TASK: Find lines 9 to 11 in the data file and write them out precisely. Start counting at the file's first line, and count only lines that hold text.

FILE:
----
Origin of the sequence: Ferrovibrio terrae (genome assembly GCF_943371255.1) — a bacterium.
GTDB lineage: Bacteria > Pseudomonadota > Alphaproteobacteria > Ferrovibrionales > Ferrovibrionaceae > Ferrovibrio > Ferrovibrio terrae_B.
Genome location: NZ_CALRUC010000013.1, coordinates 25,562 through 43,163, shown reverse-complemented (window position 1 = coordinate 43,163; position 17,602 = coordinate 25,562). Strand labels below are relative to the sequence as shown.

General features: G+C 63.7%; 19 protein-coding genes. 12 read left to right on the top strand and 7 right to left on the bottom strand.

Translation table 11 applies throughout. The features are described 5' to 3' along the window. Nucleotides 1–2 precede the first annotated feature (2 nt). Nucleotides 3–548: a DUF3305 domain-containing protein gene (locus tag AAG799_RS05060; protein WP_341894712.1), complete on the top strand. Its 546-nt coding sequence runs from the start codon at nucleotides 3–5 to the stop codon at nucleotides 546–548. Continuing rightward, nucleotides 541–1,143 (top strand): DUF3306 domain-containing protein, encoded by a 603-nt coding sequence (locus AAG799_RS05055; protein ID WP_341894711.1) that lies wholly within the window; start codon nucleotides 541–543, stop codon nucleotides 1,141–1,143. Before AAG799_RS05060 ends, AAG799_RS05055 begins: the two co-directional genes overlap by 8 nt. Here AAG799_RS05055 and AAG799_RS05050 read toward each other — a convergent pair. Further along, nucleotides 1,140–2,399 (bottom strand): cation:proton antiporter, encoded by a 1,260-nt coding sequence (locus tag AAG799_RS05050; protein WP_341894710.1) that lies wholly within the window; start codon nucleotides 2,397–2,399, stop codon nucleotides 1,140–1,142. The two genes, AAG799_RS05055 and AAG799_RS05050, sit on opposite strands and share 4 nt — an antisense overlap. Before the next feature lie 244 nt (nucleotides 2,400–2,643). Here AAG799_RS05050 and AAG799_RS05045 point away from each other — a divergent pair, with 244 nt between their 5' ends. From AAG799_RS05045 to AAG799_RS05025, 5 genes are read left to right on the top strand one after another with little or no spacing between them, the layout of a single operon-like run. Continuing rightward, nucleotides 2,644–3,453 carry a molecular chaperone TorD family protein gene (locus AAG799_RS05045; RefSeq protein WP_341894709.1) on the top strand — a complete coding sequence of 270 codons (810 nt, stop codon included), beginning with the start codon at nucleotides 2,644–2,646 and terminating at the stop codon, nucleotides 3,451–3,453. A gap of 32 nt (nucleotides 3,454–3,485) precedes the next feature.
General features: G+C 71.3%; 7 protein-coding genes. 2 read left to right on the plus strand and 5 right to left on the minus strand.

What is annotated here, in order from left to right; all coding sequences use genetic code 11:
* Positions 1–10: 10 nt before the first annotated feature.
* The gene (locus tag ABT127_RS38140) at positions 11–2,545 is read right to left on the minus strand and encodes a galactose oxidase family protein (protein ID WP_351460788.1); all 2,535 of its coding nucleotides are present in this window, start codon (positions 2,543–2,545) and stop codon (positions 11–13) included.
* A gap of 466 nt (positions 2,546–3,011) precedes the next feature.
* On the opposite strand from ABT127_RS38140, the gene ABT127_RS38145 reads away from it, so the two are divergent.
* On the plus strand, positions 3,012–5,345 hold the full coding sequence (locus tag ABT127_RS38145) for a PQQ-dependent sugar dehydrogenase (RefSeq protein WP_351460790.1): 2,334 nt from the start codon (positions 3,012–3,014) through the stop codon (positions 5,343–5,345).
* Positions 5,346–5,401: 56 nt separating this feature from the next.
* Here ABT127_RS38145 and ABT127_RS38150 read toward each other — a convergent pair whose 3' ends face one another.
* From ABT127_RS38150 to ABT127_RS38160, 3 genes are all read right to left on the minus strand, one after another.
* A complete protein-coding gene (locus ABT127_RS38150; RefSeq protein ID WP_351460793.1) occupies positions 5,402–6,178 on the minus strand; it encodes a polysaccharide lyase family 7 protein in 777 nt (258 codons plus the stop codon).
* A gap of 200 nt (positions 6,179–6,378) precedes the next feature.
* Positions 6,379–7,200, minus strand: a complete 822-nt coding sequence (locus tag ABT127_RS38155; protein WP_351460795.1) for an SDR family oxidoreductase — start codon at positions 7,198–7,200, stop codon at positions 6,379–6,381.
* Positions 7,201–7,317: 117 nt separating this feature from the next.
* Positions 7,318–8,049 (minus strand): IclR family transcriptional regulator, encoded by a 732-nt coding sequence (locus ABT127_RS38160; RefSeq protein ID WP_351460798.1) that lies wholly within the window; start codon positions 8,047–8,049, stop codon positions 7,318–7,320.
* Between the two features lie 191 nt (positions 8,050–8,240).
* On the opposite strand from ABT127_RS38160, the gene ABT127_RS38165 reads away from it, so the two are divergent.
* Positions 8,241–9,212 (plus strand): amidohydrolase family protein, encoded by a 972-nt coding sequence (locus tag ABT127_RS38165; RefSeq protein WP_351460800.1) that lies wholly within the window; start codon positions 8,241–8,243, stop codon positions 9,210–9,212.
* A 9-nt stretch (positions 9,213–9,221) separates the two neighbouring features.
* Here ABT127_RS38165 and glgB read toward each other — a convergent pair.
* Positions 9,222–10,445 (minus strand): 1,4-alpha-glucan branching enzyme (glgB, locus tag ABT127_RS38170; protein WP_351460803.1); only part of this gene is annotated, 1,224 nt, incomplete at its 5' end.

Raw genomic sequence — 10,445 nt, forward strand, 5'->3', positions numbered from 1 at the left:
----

* The gene (locus tag ABT127_RS38140) at positions 11–2,545 is read right to left on the minus strand and encodes a galactose oxidase family protein (protein ID WP_351460788.1); all 2,535 of its coding nucleotides are present in this window, start codon (positions 2,543–2,545) and stop codon (positions 11–13) included.
* A gap of 466 nt (positions 2,546–3,011) precedes the next feature.
* On the opposite strand from ABT127_RS38140, the gene ABT127_RS38145 reads away from it, so the two are divergent.